Jul 252014

At the time of writing this post, the new “Universal Analytics” version of the Google Analytics tracking code, based on the analytics.js javascript library, is already out of beta phase, and most webmasters need to get ready to replace, in the pages of the sites managed by them, the old “Classic Analytics” tracking code based on the ga.js library with the new code.

This post presents some considerations that need to be taken into account in performing this migration. Continue reading »

 Posted by at 10:00 am
Nov 182012

Most blogs based on WordPress are organized in categories, and every post in the blog is assigned one or several categories. OpenAlfa blog, for instance, has categories for different programming languages, data formats, etc.

But generic tools commonly used to analyze traffic in a web site, such as Google Analytics or AWStats, do not include the concept of a WordPress “category”, and therefore do not offer by default the possibility to generate reports detailed by category.

However, Google Analytics implements “Custom Variables” and “Advanced Segments”. Combining these two functionalities, we can manage to generate reports detailed by WordPress category, as explained in this post.

Continue reading »

 Posted by at 5:43 pm
Oct 122012

AWStats is a log analyzer application written in Perl, that summarizes valuable information about the traffic received by a web server, and displays it in a web frontend with data in tables and graphs.

This post explains how to install and configure AWStats in an apache web server running on a linux (Debian)  machine. The official documentation of AWStats is available at http://awstats.sourceforge.net/docs/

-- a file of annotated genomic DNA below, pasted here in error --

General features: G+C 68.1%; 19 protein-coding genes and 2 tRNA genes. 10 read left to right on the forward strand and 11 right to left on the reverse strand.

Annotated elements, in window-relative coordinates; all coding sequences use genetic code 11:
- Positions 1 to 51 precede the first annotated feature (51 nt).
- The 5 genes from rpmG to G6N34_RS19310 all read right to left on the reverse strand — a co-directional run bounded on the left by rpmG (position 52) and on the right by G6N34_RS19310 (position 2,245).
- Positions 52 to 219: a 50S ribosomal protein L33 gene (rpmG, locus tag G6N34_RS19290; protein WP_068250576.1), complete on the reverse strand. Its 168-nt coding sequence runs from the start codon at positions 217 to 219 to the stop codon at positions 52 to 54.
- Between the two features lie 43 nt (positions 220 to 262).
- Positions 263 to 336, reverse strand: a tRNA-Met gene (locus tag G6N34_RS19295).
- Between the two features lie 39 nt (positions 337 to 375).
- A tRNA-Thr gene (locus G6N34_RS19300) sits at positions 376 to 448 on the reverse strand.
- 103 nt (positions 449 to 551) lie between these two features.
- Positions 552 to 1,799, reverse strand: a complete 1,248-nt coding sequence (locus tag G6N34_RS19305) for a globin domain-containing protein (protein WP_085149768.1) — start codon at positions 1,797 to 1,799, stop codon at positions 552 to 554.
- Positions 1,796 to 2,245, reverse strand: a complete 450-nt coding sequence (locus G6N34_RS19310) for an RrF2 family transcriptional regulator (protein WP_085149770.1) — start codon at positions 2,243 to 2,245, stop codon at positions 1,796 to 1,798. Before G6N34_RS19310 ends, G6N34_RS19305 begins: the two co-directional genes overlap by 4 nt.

Continue reading »

 Posted by at 9:39 am
Apr 222012

(Read this post in spanish)

If a web site spans several subdomains (for instance, a main site ‘www.site.com’, a blog ‘blog.site.com’ and a forum ‘forum.site.com’), on one hand we may be interested in tracking each individual subdomain, but on the other hand we will be also interested in an aggregated view of the overall traffic of the domain.

This can be done in Google Analytics by defining several profiles and filters under the same account, as we explain below:

Taking our own domain ‘openalfa.com’ as example, our content resides in three subdomains:

      • www.openalfa.com
      • blog.openalfa.com
      • blog-en.openalfa.com

When we create our analytics account, it has a single profile defined. We change the name of this profile to ‘openalfa.com’ and retrieve the tracking code, specifying that we are going to track a domain with multiple subdomains:

Codigo de seguimiento de analytics para varios subdominios

If we compare this code with the one used to track a single domain, we can see that the only difference is an additional sentence:


This sentence states that the user session pertains to the domain ‘openalfa.com’, whether the pages accessed are from www.openalfa.com or from blog.openalfa.com.

Once the tracking code has been copied to all pages in all subdomains, we proceed to define an advanced filter in the main profile ‘openalfa.com’. The purpose of this filter is to add the subdomain as a prefix to all urls displayed inside Google Analytics (in this way, we will be able to distinguish, for instance, between ‘www.openalfa.com/index.php’ and ‘blog.openalfa.com/index.php’. Without this filter, both urls would appear in analytics as ‘/index.php’).

Finally, we define a new profile for each of the subdomains we want to track individually.

In each of these subdomain profiles, we create and advanced filter to include only traffic generated in the corresponding subdomain.

In the next screenshot we can see as an example the case of the filter create for the profile ‘www.openalfa.com’:

Definicion de filtro para perfil de subdominio en analytics


Next, we proceed in the same way creating profiles for the subdomains ‘blog.openalfa.com’ and ‘blog-en.openalfa.com’, and creating their advanced filters.

And that’s it !

 Posted by at 9:44 am